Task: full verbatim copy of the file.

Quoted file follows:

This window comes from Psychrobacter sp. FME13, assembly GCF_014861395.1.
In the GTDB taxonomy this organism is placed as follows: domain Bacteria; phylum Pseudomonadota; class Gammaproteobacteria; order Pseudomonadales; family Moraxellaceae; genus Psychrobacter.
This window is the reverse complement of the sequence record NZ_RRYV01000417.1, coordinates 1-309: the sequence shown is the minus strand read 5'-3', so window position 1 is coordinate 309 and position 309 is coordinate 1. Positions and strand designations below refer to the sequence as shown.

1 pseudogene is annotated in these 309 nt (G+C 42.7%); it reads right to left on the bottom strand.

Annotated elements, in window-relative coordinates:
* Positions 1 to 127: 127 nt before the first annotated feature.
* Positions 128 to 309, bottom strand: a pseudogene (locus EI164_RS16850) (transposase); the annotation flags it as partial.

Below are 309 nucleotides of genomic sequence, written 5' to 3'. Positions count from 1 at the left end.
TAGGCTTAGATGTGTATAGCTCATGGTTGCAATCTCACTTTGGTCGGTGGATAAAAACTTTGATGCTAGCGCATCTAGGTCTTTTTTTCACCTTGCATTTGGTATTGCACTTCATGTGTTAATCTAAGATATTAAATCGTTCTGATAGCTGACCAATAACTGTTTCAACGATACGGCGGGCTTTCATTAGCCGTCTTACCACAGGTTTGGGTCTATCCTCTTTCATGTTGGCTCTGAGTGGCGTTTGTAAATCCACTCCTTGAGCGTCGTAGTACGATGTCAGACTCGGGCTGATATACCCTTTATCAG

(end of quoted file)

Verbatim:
This window comes from Psychrobacter sp. FME13, assembly GCF_014861395.1.
In the GTDB taxonomy this organism is placed as follows: domain Bacteria; phylum Pseudomonadota; class Gammaproteobacteria; order Pseudomonadales; family Moraxellaceae; genus Psychrobacter.
This window is the reverse complement of the sequence record NZ_RRYV01000417.1, coordinates 1-309: the sequence shown is the minus strand read 5'-3', so window position 1 is coordinate 309 and position 309 is coordinate 1. Positions and strand designations below refer to the sequence as shown.

1 pseudogene is annotated in these 309 nt (G+C 42.7%); it reads right to left on the bottom strand.

Annotated elements, in window-relative coordinates:
* Positions 1 to 127: 127 nt before the first annotated feature.
* Positions 128 to 309, bottom strand: a pseudogene (locus EI164_RS16850) (transposase); the annotation flags it as partial.

Below are 309 nucleotides of genomic sequence, written 5' to 3'. Positions count from 1 at the left end.
TAGGCTTAGATGTGTATAGCTCATGGTTGCAATCTCACTTTGGTCGGTGGATAAAAACTTTGATGCTAGCGCATCTAGGTCTTTTTTTCACCTTGCATTTGGTATTGCACTTCATGTGTTAATCTAAGATATTAAATCGTTCTGATAGCTGACCAATAACTGTTTCAACGATACGGCGGGCTTTCATTAGCCGTCTTACCACAGGTTTGGGTCTATCCTCTTTCATGTTGGCTCTGAGTGGCGTTTGTAAATCCACTCCTTGAGCGTCGTAGTACGATGTCAGACTCGGGCTGATATACCCTTTATCAG